How to explain buy now, pay later to your customers
The buy now, pay later market has exploded in recent years, with consumers clamouring to pay for their products in regular, manageable chunks.
In the past, people used lay-by to make larger purchases responsibly. Now, BNPL products enable your customers to still pay in instalments, but instead of having to wait for the product they receive the product or service now and then pay later in slices.
And as more retailers come aboard, it’s important that they understand the responsibility that these kinds of services require.
Retailers should be careful about how they market this service, and who they offer it to. For example, advertisements encouraging young consumers to “treat” themselves while being “broke” are completely unethical. Not only does it put your customers in harm’s way, but it can do serious, lasting brand damage should you get on the wrong end of a PR crisis.
Instead, use your messaging to explain the financial benefits of BNPL services, and how they can be used responsibly. For example, talk about making the customer’s money work harder and go further. This negates the idea of spending beyond their means, and encourages a more mindful, long-term approach to spending. Instead of pushing customers to “buy now – quick!”, remind them that they can “pay in five slices”. This not only explains how the product works, but teaches customers how to think about it in a responsible way.
Ban the acronym
Explain BNPL products in a way that any customer can understand, no matter how basic their financial knowledge might be. Stay away from financial jargon, acronyms, or anything else that might build a barrier to comprehension.
There are ways of injecting a caring attitude into every customer transaction, such as making a courtesy call to elderly customers before their purchase is approved to ensure that they’ve fully understood how the system works, and to check that they haven’t felt pressured into a sale.
[SUB HEAD] No pressure
The removal of pressure is an important point for any retailer looking to integrate BNPL into their business. Responsible financial products are all about fully educating the customer, and then leaving them to deliberate on whether it’s the right product for them. Any situation where a customer feels forced to make a decision is not a responsible one.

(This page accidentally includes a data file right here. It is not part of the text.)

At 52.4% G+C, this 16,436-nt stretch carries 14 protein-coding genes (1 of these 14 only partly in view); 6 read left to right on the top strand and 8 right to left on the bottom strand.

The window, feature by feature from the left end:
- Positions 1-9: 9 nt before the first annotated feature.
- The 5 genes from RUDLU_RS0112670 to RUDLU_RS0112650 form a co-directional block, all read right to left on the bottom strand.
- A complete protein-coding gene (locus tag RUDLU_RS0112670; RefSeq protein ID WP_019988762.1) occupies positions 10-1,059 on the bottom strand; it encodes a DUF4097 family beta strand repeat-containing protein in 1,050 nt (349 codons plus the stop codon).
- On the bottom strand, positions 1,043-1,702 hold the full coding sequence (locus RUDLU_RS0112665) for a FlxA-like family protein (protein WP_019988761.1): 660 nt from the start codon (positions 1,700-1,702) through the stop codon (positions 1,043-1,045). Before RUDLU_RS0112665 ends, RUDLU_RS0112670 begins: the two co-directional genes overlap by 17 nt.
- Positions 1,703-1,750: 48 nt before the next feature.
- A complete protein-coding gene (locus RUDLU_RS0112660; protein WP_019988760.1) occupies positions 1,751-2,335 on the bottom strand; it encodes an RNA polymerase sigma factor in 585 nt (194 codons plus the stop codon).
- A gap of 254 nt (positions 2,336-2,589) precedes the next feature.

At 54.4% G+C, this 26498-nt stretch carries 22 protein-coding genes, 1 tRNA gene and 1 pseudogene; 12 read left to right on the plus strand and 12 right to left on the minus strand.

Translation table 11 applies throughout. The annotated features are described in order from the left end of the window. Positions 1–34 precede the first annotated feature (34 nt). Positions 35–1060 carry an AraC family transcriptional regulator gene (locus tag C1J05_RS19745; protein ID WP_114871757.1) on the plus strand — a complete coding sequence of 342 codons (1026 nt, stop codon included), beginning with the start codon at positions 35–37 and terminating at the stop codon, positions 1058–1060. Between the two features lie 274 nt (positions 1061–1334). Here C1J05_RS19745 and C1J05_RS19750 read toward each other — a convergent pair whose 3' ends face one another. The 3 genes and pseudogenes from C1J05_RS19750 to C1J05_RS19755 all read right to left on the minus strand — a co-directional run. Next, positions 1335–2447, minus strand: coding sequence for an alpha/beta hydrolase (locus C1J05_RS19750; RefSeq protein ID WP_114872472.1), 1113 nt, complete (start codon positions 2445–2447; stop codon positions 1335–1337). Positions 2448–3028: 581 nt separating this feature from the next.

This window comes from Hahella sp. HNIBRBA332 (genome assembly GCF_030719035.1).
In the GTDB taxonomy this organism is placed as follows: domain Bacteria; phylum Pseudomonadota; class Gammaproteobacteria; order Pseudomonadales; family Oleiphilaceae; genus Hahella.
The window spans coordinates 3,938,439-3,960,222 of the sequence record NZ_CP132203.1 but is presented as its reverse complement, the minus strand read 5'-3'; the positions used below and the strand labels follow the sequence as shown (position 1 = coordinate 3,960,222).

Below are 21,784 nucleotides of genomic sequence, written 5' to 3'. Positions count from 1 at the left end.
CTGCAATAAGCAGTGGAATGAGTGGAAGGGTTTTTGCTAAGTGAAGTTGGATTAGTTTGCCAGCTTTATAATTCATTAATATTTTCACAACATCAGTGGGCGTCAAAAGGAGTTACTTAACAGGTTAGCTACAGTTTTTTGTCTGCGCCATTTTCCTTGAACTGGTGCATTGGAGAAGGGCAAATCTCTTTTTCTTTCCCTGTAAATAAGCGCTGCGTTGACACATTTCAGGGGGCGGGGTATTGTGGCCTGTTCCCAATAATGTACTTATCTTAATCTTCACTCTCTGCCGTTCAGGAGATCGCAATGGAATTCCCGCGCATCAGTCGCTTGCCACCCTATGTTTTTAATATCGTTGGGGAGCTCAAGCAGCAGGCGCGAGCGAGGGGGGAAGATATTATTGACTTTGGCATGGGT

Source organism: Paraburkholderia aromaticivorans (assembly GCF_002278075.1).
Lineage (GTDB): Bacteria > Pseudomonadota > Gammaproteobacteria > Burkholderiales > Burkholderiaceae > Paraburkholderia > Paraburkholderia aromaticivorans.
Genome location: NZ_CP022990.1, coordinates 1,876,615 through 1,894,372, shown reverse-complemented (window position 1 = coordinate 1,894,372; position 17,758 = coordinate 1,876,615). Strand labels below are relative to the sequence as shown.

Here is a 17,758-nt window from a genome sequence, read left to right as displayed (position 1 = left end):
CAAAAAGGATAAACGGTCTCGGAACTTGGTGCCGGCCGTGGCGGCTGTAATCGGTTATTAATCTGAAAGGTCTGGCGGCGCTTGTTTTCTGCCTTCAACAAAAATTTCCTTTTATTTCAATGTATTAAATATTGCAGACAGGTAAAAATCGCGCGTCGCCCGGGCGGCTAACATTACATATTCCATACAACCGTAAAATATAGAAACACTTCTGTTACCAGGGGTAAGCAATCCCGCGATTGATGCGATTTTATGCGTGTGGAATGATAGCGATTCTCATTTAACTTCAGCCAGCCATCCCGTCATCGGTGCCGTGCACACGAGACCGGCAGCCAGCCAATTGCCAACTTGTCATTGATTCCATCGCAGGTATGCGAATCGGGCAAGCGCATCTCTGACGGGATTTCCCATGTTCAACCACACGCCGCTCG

Every customer is different, and will have vastly different financial needs. Just because two customers fall into a similar demographic category, never assume that they have the same levels of financial acumen. By not using pressure in your marketing, those customers have the freedom to consider other ways of stretching their money.
Put people first
With every decision you make, ensure you’re putting people before profit. If you can look at everything you do with a customer-first lens, then it’s difficult to put a step wrong. When choosing a BNPL product to offer your customers, make sure your values are aligned. Consider the design of the provider’s product, and look out for important clues about their transparency, willingness to educate their consumers, and the kinds of messages their marketing is sending.
For example, does the provider’s app make it easy for customers to see exactly how much they owe, and when? Is it easy for customers to choose exactly when they pay for their products, to make their cashflow as frictionless as possible, or are repayment times fixed?
Research each provider’s attitude towards late fees, too. There are many BNPL products on the market that gain a significant profit from late payment fees. These are generally the providers who don’t care about putting the consumer first, because late fees leave customers feeling out of control of their spending. BNPL products should help consumers feel in control, not the other way around.
Ultimately, BNPL products are the lowest-cost way to pay for larger purchases over time. And for smaller purchases, BNPL products can spread out payments to benefit cashflow. If you can explain this to your customers in an effective, non-pressuring way, then you’re on the path towards BNPL success.
Libby Minogue is the chief revenue officer at flexigroup, the pioneer of BNPL in Australia, and the engine behind payment system humm.
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